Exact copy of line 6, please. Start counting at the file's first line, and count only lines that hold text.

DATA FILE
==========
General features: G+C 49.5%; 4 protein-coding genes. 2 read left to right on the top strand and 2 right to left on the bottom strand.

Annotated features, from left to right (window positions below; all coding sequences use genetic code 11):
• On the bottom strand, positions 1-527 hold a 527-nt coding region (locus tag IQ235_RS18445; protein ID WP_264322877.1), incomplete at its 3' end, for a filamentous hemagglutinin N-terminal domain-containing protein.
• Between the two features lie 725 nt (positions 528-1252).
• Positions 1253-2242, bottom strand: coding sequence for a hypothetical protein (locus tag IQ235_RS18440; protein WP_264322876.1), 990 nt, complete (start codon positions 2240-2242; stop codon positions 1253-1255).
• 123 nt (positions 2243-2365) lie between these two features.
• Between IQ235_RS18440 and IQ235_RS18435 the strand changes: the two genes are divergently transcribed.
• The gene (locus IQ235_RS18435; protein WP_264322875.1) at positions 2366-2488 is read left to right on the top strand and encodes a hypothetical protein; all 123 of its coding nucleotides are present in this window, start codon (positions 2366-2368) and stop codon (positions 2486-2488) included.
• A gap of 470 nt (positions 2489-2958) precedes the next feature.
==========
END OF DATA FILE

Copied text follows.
• 123 nt (positions 2243-2365) lie between these two features.